Aznavour dedicated his song “Ils Sont Tombés” (“They Fell”) to the Armenian Genocide victims. He was born right after the Armenian Genocide ended when no mention of Armenia or the genocide was uttered. But when he died the global media mentioned that Aznavour was an Armenian and the media discussed the Armenian Genocide. Aznavour’s death broke the silence on the Armenian Genocide.
Despite being born into a dying culture when its star was dimming, Aznavour received a Hollywood Walk of Fame Star in 2017 and the symbolic key to Los Angeles in 2016.
Despite being born to Armenian Genocide survivors, during Aznavour’s funeral all three past and current French presidents were present with their respective wives; Emmanuel Macron, François Hollande, and Nicolas Sarkozy. Armenia’s President Armen Sarkissian, Armenia’s Prime Minister Nikol Pashinyan, Armenia’s Pope His Holiness Catholicos Karekin II, and dozens of other dignitaries, famous people and stars were also present to give their final respects to an icon.
Looking over the period of Aznavour’s life, we see an amazing transformation. When Aznavour was born Armenia was not an independent country. He was born in France while his parents were trying to seek refuge in the United States. Yet despite Aznavour’s humble beginnings, over the course of his lifetime he effected large enough changes that by the time of his death, he was remembered by the world. Aznavour’s coffin was draped with France’s flag and carried by the French military, in front of Napoleon’s tomb, an incredible honor. While they were marching with his coffin another group of soldiers carried wreaths in the shape of a coffin made of red, blue, and orange roses to symbolize the Armenian flag. Despite Armenia’s voice being silenced over the past century, the French military band played both the Armenian and French national anthems with Armenia’s flag standing proudly next to the French flag.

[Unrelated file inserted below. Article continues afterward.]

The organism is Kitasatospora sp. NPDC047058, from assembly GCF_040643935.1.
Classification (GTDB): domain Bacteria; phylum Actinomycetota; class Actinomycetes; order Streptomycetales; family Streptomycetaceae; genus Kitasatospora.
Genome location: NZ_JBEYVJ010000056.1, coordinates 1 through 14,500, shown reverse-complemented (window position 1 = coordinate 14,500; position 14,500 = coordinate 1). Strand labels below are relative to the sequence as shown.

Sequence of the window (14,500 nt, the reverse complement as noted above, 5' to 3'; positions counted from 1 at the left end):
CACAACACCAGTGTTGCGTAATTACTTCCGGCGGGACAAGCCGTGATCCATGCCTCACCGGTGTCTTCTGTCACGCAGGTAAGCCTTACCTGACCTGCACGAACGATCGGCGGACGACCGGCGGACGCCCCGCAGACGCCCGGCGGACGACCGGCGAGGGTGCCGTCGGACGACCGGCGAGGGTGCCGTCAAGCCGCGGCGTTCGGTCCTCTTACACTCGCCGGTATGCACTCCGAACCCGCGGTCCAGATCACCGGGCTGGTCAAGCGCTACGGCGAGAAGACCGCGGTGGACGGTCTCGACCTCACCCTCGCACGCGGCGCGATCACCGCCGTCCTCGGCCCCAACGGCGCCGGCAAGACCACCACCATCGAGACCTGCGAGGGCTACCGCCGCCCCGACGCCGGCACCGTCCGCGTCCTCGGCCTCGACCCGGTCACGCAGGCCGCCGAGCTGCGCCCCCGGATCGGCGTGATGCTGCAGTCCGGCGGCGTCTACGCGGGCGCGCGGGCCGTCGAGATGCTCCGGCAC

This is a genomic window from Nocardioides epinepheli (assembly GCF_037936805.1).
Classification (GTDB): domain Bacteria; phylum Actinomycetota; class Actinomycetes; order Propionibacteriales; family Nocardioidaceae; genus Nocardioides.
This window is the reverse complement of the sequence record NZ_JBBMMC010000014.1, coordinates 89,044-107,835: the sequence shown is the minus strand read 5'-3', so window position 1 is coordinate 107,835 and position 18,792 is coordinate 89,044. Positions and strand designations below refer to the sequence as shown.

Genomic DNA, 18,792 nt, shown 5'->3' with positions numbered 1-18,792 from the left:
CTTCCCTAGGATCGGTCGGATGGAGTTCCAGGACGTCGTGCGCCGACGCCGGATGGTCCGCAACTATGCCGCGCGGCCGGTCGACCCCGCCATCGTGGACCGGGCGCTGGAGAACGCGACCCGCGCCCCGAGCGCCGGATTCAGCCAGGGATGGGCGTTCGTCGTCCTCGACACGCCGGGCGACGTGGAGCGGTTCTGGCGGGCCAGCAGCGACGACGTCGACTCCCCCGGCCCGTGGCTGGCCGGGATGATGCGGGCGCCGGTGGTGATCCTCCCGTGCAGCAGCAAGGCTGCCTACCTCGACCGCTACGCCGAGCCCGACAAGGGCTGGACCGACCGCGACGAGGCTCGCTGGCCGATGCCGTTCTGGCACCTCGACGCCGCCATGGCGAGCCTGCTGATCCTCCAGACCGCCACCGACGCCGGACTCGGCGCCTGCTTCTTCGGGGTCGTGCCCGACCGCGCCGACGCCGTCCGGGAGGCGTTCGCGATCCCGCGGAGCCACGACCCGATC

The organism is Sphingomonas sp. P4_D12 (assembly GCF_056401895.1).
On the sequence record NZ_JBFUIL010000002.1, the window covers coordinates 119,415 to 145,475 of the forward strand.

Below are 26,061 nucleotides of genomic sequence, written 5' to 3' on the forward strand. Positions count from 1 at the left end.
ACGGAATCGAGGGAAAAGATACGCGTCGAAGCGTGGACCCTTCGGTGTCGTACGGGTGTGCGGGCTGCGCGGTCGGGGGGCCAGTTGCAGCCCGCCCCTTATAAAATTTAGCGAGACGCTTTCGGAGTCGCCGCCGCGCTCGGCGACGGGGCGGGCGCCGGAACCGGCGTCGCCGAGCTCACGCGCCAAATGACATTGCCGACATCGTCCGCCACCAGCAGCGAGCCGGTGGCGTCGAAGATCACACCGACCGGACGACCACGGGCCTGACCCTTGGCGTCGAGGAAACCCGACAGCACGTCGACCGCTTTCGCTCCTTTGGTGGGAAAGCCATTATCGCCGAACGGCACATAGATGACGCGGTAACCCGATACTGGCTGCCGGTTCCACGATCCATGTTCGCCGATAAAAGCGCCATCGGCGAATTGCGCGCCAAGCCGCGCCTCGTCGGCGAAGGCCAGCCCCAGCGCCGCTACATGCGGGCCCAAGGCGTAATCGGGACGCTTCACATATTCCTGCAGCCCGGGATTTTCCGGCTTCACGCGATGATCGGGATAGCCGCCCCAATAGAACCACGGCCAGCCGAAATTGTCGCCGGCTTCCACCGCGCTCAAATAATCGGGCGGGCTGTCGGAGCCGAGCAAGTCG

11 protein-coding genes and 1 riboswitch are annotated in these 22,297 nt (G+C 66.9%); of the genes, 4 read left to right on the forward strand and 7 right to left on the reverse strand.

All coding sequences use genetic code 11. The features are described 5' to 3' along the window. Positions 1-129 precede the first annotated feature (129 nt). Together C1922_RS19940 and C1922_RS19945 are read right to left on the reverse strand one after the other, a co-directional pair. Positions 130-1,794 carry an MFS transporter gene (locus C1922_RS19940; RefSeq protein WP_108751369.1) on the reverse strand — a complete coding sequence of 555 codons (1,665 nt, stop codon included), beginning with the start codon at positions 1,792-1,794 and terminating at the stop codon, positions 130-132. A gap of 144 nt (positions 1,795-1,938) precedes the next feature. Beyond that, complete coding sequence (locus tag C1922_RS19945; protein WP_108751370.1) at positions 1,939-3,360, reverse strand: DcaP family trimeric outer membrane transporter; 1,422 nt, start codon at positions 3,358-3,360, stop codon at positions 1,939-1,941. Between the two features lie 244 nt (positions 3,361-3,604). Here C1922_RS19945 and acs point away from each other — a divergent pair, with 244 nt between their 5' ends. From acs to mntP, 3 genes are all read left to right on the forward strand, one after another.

Aznavour mesmerized the world for eight decades. He was still filling major venues all over the world and amazingly was still touring around the globe very successfully when he died at the age of 94 of natural causes. The world saluted the great maestro, Charles Aznavour, whom France named the “last of the giants,” and who raised Armenia from the ashes to global heights.
Rest in peace, Monsieur… Your music and efforts for humanity will be remembered for generations to come. Former president of France, François Hollande tweeted, “Charles Aznavour has just said adieu, but for us, he will always be on stage.”
For those who’d like to experience Aznavour’s artistry first-hand, you can see and hear some of his taped performances on YouTube here and here. Further, to underscore the respect and affection in which this famous artist was held, watch the following two video clips on YouTube: here and here.
Rachel Melikian is former GCC Woman of the Year.